"Bodies"

 "Bodies": Controversy has stuck to "Bodies ... The Exhibition" like a blood tick on a hound dog's tail, but more than 10,000 spectators flocked to see the corpse show within days of its debut. If you're one of the few people who still hasn't seen what all the fuss is about, now is your last chance. The exhibit features 260 body parts and the twenty flayed and plastic-cured cadavers of Chinese nationals who were unclaimed in death. The hullabaloo dogging the cadaver display stems from doubts regarding whether the bodies were legally obtained. Premier Exhibitions Inc., organizers of the human anatomy show, are leasing the specimens for a reported $25 million over ten years from the Dalian Medical University in China for "educational purposes," because it is illegal to traffic in human remains. Despite the exhibitors' vows they have been assured by the Chinese that the bodies are those of people who died of natural causes, human rights watchdog groups such as the Laogai Research Foundation charge that the category of unclaimed bodies in the People's Republic includes dissidents who have been executed. — Carlos Suarez De Jesus Through March 25. The Shops at Sunset Place, 5701 Sunset Dr. (corner of Red Road and South Dixie Highway), South Miami. Call 866-866-8265, or visit www.bodiestheexhibition.com.

"Sol LeWitt x 2": Sol LeWitt earned himself a place in history books as one of the Johnny Appleseeds of the minimal and conceptual art movements during the Sixties. He's also among the most prolific artists of the mid-Twentieth Century. "Sol LeWitt x 2," a two-part exhibition at the Miami Art Museum (MAM), offers fertile ground to explore both the artist's influential work and the contemporary art collection he has created over the past 50 years. Featuring 45 works on paper and sculptures, "Sol LeWitt: Structure and Line" provides a broad look at the artist's oeuvre, spanning from his early grid-based modular constructions of the Sixties to his recent series of Scribble drawings making their debut at MAM. — Carlos Suarez De Jesus Through June 3. Miami Art Museum, 101 W. Flagler St., Miami. Call 305-305-375-3000, or visit www.miamiartmuseum.org.

"Merce Cunningham: Dancing on the Cutting Edge Part I": MoCA's institutional toast to the legendary choreographer's career marks the first U.S. museum show since 1997 to focus on Cunningham's collaborations with visual artists, and features costumes and decor actually used in his company's productions. The exhibit includes works by Sandra Cinto, Olafur Eliasson, Rei Kawakubo, Charles Long, Christian Marclay, Ernesto Neto, and Robert Rauschenberg, among others. It's hard to work up a lather over the Kawakubo costumes Cunningham's troupe wore for Scenario in 1997. Five of the unsightly blue-and-green-stripe and gingham outfits dangle lifelessly from the ceiling on fishing line. Eliasson's Convex/Concave is a large circular foil mirror and hydraulic pump that is among the few works delivering a kaboom in the show. The contraption literally breathes in and out, sounding somewhat like a mechanical Jack Palance. Ernesto Neto's Otheranimal is an intoxicating show stealer. It consists of sheer nylon fabric stretched into a membrane of organic forms, weighted with pellets that droop throughout the space like mutant wattle tree seed pods. The pendulous forms are awash with repeating splashes of blue, pink, red, and violet light, while a discordant jangle of noise and dripping water fills the air. Longtime Cunningham collaborator Rauschenberg gets the short shrift from MoCA. Seven of his silk-screened tights are tacked up in the hallway in what seems like an afterthought, and might have been better off left in mothballs. — Carlos Suarez De Jesus Through April 29. Museum of Contemporary Art, 770 NE 125th St., Miami. Call 305-893-6211, or visit www.mocanomi.org.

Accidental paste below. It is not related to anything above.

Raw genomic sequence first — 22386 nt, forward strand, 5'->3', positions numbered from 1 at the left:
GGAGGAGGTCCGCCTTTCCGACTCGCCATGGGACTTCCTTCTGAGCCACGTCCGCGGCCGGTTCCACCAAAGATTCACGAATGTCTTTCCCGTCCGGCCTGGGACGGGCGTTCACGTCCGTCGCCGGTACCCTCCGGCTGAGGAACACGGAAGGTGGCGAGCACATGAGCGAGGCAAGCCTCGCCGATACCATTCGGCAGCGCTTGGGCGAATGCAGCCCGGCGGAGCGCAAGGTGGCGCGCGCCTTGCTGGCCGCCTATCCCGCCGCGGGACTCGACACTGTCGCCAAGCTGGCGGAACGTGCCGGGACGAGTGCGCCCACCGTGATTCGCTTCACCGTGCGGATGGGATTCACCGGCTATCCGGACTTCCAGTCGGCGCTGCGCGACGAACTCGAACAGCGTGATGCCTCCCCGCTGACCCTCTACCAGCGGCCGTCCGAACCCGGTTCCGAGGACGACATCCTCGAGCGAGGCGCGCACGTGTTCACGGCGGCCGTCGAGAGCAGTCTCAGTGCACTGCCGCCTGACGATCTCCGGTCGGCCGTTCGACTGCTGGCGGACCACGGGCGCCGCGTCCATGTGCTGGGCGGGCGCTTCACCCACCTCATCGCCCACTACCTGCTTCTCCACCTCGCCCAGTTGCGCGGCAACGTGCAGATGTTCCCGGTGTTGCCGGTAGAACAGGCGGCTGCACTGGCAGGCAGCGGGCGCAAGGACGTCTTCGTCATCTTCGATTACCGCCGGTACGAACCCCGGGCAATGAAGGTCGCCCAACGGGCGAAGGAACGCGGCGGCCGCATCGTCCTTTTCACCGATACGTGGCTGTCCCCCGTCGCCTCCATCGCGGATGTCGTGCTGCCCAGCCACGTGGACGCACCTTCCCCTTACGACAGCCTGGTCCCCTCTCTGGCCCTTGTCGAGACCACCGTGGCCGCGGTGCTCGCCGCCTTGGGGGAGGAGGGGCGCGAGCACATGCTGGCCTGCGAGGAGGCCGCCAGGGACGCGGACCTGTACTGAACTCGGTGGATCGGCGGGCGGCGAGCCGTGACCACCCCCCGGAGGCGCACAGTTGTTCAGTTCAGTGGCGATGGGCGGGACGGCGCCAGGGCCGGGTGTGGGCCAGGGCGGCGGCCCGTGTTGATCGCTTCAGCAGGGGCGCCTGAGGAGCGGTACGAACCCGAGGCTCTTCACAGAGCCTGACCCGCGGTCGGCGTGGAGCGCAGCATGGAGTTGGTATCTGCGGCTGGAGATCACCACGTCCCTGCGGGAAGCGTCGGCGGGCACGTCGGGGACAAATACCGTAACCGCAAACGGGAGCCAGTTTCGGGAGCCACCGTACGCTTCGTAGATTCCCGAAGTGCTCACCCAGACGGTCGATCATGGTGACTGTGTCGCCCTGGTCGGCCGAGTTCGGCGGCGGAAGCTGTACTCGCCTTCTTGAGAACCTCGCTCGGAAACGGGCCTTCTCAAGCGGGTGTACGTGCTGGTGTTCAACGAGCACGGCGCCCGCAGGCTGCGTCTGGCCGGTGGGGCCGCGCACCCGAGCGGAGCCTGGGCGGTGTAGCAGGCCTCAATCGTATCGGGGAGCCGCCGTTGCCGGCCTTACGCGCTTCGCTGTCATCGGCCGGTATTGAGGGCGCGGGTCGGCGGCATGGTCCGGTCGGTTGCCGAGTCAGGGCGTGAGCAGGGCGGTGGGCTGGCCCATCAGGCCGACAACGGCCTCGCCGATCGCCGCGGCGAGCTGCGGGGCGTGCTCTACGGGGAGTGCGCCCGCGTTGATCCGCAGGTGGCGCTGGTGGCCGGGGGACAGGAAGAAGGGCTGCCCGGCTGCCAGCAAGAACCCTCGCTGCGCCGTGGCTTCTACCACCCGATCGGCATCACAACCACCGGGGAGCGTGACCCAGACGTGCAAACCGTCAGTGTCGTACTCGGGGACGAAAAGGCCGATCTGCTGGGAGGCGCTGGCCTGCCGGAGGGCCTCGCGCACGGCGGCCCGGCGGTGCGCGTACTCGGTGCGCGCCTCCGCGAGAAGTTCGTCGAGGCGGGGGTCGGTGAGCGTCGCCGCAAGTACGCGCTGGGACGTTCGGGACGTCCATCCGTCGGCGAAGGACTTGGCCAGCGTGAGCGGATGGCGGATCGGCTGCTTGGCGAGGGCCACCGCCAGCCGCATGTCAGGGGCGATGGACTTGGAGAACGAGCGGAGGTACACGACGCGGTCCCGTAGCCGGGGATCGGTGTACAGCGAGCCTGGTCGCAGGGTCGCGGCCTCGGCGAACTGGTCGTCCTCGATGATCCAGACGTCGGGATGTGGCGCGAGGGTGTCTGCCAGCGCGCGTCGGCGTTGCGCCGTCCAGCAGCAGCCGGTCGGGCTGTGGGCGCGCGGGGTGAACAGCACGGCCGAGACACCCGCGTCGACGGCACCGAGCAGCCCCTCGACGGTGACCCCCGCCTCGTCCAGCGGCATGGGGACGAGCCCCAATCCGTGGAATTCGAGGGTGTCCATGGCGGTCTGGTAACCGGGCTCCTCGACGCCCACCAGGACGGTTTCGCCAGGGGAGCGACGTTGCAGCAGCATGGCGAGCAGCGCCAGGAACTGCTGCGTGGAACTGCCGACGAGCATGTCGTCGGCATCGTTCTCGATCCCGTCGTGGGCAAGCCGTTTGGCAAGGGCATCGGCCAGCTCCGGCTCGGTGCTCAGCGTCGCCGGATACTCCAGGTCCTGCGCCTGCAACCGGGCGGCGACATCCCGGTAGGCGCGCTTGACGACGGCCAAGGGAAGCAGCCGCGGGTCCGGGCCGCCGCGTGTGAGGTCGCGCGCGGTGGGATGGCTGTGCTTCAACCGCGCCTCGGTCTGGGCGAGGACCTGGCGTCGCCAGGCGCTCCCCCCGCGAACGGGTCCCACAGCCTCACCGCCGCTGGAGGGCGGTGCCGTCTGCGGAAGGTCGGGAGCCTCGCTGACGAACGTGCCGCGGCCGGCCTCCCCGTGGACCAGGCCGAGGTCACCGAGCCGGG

"Masters in Sculpture" and "Lysergic Garden: an Exercise of Reason on the Border of Insanity": One of two current exhibits at Gary Nader Fine Art features works by Fernando Botero, Mark di Suvero, Sandro Chia, Roy Lichtenstein, Frank Stella, Rufino Tamayo, and more from the dealer's blue-chip inventory. The first-floor gallery is packed with small- and medium-size sculptures, including scads of Botero's butterball bronzes. In one of Nader's capacious second-floor spaces, Walter Goldfarb's "Lysergic Garden: an Exercise of Reason on the Border of Insanity" makes a head-rattling statement. The Brazilian's solo exhibit flexes muscular, mixed-media canvases that are some of the better works among the gallery's 2000-plus pieces. Goldfarb often spends weeks on a single piece, embroidering the canvas, building his webs of imagery by injecting multiple coats of lacquer onto the surface with a syringe, applying charcoal, and then putting the canvas through several washes of color. In the end, the canvases appear part tattoo, part batik, and part psychedelic network of membranes with lush rainforest hues. — Carlos Suarez De Jesus Through March 31. Gary Nader Fine Art, 62 NE 27th St., Miami. Call 305-576-0256, or visit www.garynader.com.

 
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